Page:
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Ready, Steady, Go! (1963-66)

Main image of Ready, Steady, Go! (1963-66)
Associated-Rediffusion for ITV, tx. 9/8/1963-23/12/1966, 178 x 30/50-minute programmes across 4 series, black and white
ProducersElkan Allan, Francis Hitching, Vicki Wickham
DirectorsDaphne Shadwell, Peter Croft, Rollo Gamble, Michael Lindsay Hogg

Presenters: Keith Fordyce, David Gell, Cathy McGowan, Michael Aldred, Dusty Springfield

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"The weekend starts here" with this lively Friday night pop programme.

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In the early 1960s, as pop music became the vanguard of a newly developing and revolutionary artistic and cultural movement, television producers began to tackle the task of inventing a format to cover the emerging scene in a 'hip' and 'happening' way. ABC Television made a brave stab with Thank Your Lucky Stars (1961-66) but it was with Ready Steady Go!, an intoxicating blend of performances (both mimed and live), celebrity interviews, mime competitions and dance demonstrations, that British TV got its first authentic 1960s pop show - one the kids were keen to watch.

The show's main host may have been the avuncular Keith Fordyce (a veteran of Radio Luxembourg in the 1950s who had also presented Thank Your Lucky Stars) but with the arrival of co-presenter Cathy McGowan - a pretty, mini-skirted ingénue, who had answered an ad to become a teenage adviser on the show - the series found its true face and one with which the watching pop fans could identify.

In its prime the Friday night series really lived up to its catchphrase 'The Weekend Starts Here', with an irresistible mix of the hottest stars from both sides of the Atlantic. Initially running 30 minutes, the series soon switched to a 50 minute slot and gradually discouraged acts from miming, hoping to up the ante with the excitement of live performance.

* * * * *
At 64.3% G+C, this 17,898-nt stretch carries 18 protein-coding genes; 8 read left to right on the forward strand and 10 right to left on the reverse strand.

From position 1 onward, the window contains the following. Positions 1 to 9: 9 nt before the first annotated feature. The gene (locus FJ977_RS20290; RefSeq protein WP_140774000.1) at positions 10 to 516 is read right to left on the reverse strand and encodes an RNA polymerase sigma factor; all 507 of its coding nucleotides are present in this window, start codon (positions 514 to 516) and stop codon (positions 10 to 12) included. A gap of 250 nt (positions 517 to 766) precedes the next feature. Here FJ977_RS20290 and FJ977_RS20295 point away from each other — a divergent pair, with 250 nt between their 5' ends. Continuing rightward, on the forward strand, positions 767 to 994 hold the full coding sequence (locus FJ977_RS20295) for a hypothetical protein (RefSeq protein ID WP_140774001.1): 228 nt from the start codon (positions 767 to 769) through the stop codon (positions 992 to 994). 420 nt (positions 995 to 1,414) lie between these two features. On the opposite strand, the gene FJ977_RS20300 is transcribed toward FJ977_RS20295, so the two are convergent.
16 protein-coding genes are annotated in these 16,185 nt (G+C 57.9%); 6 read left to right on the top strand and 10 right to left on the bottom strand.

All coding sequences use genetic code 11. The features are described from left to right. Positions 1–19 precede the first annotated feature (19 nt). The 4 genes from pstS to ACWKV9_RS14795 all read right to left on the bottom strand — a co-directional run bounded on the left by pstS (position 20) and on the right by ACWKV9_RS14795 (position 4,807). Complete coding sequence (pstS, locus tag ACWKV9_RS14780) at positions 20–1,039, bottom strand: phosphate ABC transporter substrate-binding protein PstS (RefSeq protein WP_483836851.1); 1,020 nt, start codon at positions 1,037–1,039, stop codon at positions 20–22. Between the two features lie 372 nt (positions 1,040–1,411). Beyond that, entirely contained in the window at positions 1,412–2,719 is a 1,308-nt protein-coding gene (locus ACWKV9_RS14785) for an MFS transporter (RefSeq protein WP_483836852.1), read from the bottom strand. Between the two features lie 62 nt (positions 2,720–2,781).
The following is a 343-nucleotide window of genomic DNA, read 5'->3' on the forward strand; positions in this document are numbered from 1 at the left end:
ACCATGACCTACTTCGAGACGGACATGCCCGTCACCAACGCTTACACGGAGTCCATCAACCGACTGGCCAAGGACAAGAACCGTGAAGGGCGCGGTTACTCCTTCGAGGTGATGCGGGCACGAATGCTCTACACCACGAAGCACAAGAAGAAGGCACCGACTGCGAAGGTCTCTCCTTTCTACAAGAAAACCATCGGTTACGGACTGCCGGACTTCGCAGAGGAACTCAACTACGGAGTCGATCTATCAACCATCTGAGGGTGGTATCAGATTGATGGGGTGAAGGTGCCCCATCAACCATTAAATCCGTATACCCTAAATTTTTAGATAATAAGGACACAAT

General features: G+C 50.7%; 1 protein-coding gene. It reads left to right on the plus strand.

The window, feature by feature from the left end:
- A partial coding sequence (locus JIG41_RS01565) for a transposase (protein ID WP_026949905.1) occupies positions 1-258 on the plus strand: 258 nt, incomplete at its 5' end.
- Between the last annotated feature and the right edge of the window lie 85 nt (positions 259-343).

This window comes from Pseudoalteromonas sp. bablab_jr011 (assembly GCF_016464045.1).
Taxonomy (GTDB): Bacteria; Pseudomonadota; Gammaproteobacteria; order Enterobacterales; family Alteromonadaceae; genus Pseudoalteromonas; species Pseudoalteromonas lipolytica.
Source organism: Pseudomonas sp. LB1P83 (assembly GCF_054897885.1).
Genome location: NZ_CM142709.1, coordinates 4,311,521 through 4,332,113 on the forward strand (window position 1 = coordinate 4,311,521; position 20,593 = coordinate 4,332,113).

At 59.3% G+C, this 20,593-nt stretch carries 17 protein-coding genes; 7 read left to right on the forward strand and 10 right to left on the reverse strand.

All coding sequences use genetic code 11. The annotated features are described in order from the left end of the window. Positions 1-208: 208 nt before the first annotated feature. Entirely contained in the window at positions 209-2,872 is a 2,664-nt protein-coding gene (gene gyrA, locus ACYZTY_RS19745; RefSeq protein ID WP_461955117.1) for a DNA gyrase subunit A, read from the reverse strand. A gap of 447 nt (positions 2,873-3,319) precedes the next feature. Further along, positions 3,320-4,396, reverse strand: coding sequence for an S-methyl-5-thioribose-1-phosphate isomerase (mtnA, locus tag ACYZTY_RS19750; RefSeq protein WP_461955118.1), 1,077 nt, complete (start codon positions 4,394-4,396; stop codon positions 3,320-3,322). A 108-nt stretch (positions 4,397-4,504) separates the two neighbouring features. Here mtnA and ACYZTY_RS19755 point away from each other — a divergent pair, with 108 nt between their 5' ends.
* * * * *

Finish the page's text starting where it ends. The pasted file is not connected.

The ramshackle nature of the production - with cameras in shot, dancers gathered close to the acts and performances and interviews taking place in different areas of the studio - gave it a chaotic but appealing style. Musical guests were constantly from the top range and reflected the individual musical tastes of the production crew as much as chart position or new release status.

The series coincided with, and exploited, the tremendous explosion of British pop talent which took the world by storm. Surviving footage provides a priceless archive of some memorable moments and important performances from some of the greatest stars of the day. In the 1980s, the rights to tapes of the series were acquired by pop artist-turned-entrepreneur, Dave Clark.

Dick Fiddy

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Video Clips
Thank Your Lucky Stars (1961-66)
Pop Music TV